Subject: Re: LISP
From: (Rob Warnock)
Date: Mon, 11 May 2009 20:41:25 -0500
Newsgroups: comp.lang.lisp
Message-ID: <>
<> wrote:
| Andr� Thieme <> wrote:
| > There is no need for a lambda macro which allows people to omit the
| > #' in front of a lambda, if that #' really makes things clearer.
| > The #' itself is also not needed but still I see people using that
| > reader macro. Why do these macros exist?
| I write functions all the time and almost never write (lambda ...)
| without a preceding #'.  I do this by preference.  I find it nicely
| regular as a way of naming functions and I do not find it visually
| disturbing.
| To me, #' means "I'm about to name a function."  I consider (lambda
| (x) x) to be a "name" for an anonymous function, so it's a kind of
| name, just like when someone asks you who owns an object, you can
| either say "John" or "that guy over there".  Bpth are noun phrases,
| but each of a different kind.  The thing after #' is a name.  So #'foo
| or #'(lambda (x) ...) are the two kinds of "names" for functions.

I understand what Kent's saying here, but I would like to share
a different view [not "better", just different]:  I also think of
FUNCTION or #' as "I'm about to name a function", which is precisely
why I *don't* use #' in front of LAMBDA!! Why is this? It's probably
because of my Scheme background, where capturing free variables in a
closure is a much more common coding style than in CL, and where it's
a little more obvious that typing (LAMBDA ...something...) is *not* so
much "naming" a function as *creating* one!!

That is, to me (LAMBDA ...something...) is an executable form [albeit
a special form] which returns a value, a new function which has closed
over its free variables with the current dynamic values of the lexically
visible bindings in the current environment. This doesn't seem like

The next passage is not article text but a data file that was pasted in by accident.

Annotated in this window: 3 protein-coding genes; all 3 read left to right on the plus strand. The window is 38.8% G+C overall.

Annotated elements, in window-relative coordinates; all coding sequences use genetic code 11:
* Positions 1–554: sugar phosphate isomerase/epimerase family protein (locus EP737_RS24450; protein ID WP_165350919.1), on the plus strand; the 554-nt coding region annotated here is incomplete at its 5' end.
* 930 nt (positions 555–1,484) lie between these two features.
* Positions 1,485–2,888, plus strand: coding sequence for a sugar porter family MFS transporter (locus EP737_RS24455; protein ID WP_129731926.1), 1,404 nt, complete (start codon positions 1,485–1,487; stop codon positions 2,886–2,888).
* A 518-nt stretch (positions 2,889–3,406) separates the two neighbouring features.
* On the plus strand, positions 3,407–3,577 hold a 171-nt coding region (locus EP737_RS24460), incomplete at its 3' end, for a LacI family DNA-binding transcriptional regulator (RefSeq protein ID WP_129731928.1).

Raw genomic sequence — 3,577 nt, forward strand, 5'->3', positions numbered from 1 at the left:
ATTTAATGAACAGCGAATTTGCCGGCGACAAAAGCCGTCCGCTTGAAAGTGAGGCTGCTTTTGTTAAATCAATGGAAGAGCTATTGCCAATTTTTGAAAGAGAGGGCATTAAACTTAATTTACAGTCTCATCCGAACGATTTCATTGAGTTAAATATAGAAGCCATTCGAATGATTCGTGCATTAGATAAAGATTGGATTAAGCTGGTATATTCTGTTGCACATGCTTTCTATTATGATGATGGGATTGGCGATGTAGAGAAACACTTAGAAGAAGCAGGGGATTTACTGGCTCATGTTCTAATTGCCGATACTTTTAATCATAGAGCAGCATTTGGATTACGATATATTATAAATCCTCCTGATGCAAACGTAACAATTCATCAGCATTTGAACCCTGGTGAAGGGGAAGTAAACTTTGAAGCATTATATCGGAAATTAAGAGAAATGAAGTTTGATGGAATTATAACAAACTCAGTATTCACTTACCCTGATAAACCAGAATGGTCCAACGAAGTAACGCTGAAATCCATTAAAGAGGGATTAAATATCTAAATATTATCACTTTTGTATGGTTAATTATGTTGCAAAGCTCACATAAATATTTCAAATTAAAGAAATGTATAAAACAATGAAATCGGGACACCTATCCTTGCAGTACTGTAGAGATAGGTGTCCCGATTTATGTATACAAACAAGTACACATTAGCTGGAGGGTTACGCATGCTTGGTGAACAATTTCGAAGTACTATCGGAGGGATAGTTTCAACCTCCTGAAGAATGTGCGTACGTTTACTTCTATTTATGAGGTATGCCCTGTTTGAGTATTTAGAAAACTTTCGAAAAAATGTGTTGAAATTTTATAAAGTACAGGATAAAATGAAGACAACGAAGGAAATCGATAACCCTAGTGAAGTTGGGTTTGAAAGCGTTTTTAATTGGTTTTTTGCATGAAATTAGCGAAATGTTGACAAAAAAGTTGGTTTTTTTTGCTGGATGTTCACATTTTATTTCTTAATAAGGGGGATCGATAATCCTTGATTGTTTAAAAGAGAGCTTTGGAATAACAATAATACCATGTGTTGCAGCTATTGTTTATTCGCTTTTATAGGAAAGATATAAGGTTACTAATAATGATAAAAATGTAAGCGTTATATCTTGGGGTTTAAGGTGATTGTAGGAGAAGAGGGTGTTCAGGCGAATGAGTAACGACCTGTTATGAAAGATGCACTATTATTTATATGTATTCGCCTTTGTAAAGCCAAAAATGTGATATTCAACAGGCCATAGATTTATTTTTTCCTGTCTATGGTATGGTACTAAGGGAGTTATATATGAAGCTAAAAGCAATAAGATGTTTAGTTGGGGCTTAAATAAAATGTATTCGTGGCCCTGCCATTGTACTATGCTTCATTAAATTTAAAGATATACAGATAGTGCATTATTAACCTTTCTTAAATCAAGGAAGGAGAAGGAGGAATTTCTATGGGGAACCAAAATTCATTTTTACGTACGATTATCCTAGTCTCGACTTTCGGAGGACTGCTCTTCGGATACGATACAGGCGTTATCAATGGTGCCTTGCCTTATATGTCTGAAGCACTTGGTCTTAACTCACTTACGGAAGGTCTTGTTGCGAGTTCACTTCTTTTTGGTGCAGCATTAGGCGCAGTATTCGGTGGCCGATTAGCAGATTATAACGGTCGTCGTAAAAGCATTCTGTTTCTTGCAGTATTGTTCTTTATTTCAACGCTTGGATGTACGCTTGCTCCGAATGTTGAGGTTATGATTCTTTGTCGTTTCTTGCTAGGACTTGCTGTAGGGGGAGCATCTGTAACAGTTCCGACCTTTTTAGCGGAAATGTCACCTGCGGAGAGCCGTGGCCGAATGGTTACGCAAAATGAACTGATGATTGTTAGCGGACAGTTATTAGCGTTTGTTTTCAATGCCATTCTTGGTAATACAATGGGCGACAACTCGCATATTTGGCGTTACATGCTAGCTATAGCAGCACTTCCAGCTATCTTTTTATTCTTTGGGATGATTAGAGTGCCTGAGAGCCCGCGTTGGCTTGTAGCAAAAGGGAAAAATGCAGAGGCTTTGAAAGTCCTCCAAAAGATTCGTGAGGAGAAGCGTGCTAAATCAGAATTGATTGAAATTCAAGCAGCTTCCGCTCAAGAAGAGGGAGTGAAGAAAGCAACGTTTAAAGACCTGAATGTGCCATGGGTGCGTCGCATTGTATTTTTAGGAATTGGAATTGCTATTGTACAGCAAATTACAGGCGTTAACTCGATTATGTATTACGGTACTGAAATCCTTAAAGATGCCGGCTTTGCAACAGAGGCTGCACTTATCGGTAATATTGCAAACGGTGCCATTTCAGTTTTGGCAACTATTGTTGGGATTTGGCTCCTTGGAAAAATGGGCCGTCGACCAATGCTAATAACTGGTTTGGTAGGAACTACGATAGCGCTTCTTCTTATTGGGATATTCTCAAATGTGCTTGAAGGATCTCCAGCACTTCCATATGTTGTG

"naming" to me so much as "creating", since the resulting closure you
get back is [potentially] *different* every time you execute the LAMBDA.
Contrast that with (FUNCTION FOO), which always gives you the *same*
[functional value of] FOO every time [modulo runtime redefinitions].

Yes, a LAMBDA form with no free variables is also a "constant" name,
which is why I don't argue with Kent's view that "naming" is the more
important aspect. I suspect [but will wait for him to confirm or deny]
that most of the LAMBDAs he writes don't depend on captured free variables.
But for me, who even in CL uses lots of "functions which generate functions"
[i.e., non-trivial closures], the reverse is true. The function-creating
role of LAMBDA is paramount, and the "naming" aspect is actually rather
unreliable, since different executions of the LAMBDA form produce different
results [not something I associate with being "the" name of something].

That's why I, for one, am *very* glad that the LAMBDA *macro* exists
in CL, so that I can use it -- *without* the #' or FUNCTION prefix --
to make it very clear when I'm generating a value [a closure] and not
"just" naming something static & anonymous.  ;-}  ;-}


Rob Warnock			<>
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